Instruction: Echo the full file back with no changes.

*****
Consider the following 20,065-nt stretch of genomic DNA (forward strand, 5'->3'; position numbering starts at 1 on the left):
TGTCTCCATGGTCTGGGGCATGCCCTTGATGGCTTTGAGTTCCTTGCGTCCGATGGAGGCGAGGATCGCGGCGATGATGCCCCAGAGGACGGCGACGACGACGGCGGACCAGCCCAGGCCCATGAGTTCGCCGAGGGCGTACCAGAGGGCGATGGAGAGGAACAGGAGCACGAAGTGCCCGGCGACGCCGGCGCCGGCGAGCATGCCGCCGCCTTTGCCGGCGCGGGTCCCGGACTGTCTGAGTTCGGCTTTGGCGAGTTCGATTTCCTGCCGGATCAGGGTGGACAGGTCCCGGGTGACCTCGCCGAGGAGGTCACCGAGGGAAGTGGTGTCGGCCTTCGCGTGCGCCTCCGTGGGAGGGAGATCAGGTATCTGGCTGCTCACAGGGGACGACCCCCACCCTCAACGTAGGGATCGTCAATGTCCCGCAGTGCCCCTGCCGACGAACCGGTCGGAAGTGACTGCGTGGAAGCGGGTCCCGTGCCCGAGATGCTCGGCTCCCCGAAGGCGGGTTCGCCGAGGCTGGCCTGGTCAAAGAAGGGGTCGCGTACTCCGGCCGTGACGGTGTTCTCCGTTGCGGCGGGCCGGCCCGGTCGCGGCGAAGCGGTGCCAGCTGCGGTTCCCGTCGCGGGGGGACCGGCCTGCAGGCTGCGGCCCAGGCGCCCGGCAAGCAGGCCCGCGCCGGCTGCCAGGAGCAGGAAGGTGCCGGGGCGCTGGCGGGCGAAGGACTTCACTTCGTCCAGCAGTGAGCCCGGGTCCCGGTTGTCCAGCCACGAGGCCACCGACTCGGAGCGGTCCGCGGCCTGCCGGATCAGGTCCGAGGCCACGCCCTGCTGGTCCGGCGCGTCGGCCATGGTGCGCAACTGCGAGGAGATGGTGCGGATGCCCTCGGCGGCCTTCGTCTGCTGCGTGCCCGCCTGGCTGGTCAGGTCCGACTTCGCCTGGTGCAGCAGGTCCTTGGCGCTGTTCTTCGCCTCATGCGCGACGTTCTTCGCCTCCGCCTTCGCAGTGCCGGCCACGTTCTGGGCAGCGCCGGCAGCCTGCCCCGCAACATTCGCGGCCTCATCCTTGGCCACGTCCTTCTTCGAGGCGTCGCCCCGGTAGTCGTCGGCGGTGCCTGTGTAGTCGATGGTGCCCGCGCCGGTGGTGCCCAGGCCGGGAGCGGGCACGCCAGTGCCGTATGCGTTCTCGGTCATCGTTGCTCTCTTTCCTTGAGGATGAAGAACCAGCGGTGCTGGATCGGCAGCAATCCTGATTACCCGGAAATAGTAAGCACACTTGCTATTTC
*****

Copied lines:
Consider the following 20,065-nt stretch of genomic DNA (forward strand, 5'->3'; position numbering starts at 1 on the left):
TGTCTCCATGGTCTGGGGCATGCCCTTGATGGCTTTGAGTTCCTTGCGTCCGATGGAGGCGAGGATCGCGGCGATGATGCCCCAGAGGACGGCGACGACGACGGCGGACCAGCCCAGGCCCATGAGTTCGCCGAGGGCGTACCAGAGGGCGATGGAGAGGAACAGGAGCACGAAGTGCCCGGCGACGCCGGCGCCGGCGAGCATGCCGCCGCCTTTGCCGGCGCGGGTCCCGGACTGTCTGAGTTCGGCTTTGGCGAGTTCGATTTCCTGCCGGATCAGGGTGGACAGGTCCCGGGTGACCTCGCCGAGGAGGTCACCGAGGGAAGTGGTGTCGGCCTTCGCGTGCGCCTCCGTGGGAGGGAGATCAGGTATCTGGCTGCTCACAGGGGACGACCCCCACCCTCAACGTAGGGATCGTCAATGTCCCGCAGTGCCCCTGCCGACGAACCGGTCGGAAGTGACTGCGTGGAAGCGGGTCCCGTGCCCGAGATGCTCGGCTCCCCGAAGGCGGGTTCGCCGAGGCTGGCCTGGTCAAAGAAGGGGTCGCGTACTCCGGCCGTGACGGTGTTCTCCGTTGCGGCGGGCCGGCCCGGTCGCGGCGAAGCGGTGCCAGCTGCGGTTCCCGTCGCGGGGGGACCGGCCTGCAGGCTGCGGCCCAGGCGCCCGGCAAGCAGGCCCGCGCCGGCTGCCAGGAGCAGGAAGGTGCCGGGGCGCTGGCGGGCGAAGGACTTCACTTCGTCCAGCAGTGAGCCCGGGTCCCGGTTGTCCAGCCACGAGGCCACCGACTCGGAGCGGTCCGCGGCCTGCCGGATCAGGTCCGAGGCCACGCCCTGCTGGTCCGGCGCGTCGGCCATGGTGCGCAACTGCGAGGAGATGGTGCGGATGCCCTCGGCGGCCTTCGTCTGCTGCGTGCCCGCCTGGCTGGTCAGGTCCGACTTCGCCTGGTGCAGCAGGTCCTTGGCGCTGTTCTTCGCCTCATGCGCGACGTTCTTCGCCTCCGCCTTCGCAGTGCCGGCCACGTTCTGGGCAGCGCCGGCAGCCTGCCCCGCAACATTCGCGGCCTCATCCTTGGCCACGTCCTTCTTCGAGGCGTCGCCCCGGTAGTCGTCGGCGGTGCCTGTGTAGTCGATGGTGCCCGCGCCGGTGGTGCCCAGGCCGGGAGCGGGCACGCCAGTGCCGTATGCGTTCTCGGTCATCGTTGCTCTCTTTCCTTGAGGATGAAGAACCAGCGGTGCTGGATCGGCAGCAATCCTGATTACCCGGAAATAGTAAGCACACTTGCTATTTC